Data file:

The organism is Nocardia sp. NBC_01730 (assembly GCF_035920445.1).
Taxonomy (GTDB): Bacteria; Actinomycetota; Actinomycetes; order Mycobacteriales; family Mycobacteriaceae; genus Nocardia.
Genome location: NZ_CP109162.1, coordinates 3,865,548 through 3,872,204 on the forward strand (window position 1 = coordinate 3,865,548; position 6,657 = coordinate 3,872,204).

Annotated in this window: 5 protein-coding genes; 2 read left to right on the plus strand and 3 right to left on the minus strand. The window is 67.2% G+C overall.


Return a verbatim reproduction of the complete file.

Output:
The organism is Nocardia sp. NBC_01730 (assembly GCF_035920445.1).
Taxonomy (GTDB): Bacteria; Actinomycetota; Actinomycetes; order Mycobacteriales; family Mycobacteriaceae; genus Nocardia.
Genome location: NZ_CP109162.1, coordinates 3,865,548 through 3,872,204 on the forward strand (window position 1 = coordinate 3,865,548; position 6,657 = coordinate 3,872,204).

Annotated in this window: 5 protein-coding genes; 2 read left to right on the plus strand and 3 right to left on the minus strand. The window is 67.2% G+C overall.